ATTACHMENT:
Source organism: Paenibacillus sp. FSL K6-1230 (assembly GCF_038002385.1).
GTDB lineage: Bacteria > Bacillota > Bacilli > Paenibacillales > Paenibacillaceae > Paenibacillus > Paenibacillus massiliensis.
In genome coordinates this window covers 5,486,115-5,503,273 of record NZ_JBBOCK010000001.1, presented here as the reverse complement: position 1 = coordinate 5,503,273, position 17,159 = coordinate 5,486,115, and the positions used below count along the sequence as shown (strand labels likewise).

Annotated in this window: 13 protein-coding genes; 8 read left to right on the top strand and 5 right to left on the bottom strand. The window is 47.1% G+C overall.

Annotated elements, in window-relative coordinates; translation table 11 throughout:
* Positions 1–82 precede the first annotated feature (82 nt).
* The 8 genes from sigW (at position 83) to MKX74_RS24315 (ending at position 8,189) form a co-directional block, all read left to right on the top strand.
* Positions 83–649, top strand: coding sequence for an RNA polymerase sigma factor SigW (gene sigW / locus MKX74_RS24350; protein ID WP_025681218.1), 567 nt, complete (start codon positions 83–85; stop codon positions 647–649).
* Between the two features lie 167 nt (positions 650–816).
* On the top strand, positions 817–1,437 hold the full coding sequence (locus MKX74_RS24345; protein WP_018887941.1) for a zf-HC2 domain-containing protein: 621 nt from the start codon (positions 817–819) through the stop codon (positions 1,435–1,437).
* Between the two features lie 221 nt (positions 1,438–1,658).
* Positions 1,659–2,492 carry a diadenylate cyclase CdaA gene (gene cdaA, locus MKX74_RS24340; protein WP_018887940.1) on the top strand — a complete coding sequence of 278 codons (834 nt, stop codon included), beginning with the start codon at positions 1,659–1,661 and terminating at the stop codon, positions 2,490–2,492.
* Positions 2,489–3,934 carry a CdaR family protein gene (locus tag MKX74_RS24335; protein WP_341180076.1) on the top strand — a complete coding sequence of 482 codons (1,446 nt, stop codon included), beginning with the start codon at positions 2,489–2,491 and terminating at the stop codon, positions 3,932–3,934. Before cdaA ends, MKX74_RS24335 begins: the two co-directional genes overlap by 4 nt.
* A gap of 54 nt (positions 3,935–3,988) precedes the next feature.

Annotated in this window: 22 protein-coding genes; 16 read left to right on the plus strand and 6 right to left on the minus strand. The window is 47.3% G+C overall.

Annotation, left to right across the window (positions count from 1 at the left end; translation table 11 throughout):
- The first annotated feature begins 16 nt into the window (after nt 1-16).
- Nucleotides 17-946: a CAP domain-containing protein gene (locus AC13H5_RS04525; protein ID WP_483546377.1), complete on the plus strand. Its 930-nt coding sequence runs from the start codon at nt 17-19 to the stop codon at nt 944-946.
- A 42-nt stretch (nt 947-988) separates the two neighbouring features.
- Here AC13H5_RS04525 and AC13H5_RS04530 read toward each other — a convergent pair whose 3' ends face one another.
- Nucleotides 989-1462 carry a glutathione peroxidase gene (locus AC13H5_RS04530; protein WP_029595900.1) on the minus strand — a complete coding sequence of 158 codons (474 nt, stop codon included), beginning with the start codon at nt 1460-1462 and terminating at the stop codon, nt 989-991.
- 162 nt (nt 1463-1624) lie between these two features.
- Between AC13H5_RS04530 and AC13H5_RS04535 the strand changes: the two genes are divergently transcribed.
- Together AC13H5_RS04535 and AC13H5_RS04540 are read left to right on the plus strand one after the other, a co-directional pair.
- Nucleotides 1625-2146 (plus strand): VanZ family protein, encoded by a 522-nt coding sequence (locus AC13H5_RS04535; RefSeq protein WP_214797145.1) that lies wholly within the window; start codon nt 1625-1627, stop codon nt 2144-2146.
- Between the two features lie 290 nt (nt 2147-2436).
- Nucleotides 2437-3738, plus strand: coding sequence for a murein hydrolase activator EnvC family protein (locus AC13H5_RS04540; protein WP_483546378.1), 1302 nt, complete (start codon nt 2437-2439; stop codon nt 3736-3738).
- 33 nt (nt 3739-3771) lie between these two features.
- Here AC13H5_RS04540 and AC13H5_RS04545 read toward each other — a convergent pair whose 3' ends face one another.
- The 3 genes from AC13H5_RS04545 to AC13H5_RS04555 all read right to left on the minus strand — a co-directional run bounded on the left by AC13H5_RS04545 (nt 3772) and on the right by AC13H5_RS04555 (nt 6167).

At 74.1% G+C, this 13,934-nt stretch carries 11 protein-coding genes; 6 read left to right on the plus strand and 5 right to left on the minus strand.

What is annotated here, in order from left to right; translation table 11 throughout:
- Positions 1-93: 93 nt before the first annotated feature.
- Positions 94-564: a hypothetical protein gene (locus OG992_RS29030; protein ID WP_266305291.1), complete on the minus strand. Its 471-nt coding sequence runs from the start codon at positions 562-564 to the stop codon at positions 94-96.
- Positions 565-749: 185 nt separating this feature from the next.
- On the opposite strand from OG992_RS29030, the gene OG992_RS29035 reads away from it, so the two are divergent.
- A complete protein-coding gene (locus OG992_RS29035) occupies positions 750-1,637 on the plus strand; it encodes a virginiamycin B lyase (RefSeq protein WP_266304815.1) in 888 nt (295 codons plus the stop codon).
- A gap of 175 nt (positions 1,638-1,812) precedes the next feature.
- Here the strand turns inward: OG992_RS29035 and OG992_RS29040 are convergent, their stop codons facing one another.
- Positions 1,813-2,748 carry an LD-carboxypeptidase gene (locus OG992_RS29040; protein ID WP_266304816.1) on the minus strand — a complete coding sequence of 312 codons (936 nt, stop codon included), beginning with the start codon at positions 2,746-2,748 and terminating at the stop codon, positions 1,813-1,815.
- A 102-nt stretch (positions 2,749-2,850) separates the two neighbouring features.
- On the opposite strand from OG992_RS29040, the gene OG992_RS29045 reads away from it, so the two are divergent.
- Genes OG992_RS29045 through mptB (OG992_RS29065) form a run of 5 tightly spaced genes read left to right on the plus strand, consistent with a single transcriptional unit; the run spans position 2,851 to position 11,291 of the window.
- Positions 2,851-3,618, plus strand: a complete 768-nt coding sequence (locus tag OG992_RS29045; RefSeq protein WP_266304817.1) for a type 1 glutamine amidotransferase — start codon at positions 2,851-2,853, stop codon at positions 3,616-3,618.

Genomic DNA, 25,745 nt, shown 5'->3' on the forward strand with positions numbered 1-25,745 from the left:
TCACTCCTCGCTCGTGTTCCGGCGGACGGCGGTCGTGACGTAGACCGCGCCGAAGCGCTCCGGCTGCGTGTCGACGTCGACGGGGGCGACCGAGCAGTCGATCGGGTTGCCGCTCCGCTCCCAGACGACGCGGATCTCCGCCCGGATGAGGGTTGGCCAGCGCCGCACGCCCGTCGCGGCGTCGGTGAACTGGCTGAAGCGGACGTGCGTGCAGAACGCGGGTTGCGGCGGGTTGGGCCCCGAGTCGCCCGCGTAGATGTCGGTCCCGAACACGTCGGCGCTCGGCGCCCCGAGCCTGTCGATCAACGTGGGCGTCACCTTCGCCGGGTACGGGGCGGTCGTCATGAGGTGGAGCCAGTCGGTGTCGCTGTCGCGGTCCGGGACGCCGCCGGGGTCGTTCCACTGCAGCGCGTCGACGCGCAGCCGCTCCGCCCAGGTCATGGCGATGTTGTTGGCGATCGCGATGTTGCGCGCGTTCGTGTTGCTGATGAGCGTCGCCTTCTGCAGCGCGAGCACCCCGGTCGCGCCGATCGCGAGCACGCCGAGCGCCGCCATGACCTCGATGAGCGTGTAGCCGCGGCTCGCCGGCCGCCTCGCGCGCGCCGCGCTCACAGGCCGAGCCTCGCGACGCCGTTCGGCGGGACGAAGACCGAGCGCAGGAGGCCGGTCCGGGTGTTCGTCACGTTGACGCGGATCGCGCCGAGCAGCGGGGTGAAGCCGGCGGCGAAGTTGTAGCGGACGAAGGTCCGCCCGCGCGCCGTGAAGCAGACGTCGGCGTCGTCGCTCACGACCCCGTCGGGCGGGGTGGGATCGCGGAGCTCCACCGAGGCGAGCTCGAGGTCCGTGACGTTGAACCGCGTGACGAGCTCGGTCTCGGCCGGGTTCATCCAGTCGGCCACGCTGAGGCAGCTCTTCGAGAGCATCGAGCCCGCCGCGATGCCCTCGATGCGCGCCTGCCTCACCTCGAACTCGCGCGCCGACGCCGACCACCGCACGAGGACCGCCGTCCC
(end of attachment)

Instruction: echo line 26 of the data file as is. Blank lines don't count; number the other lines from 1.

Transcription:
- Between the two features lie 290 nt (nt 2147-2436).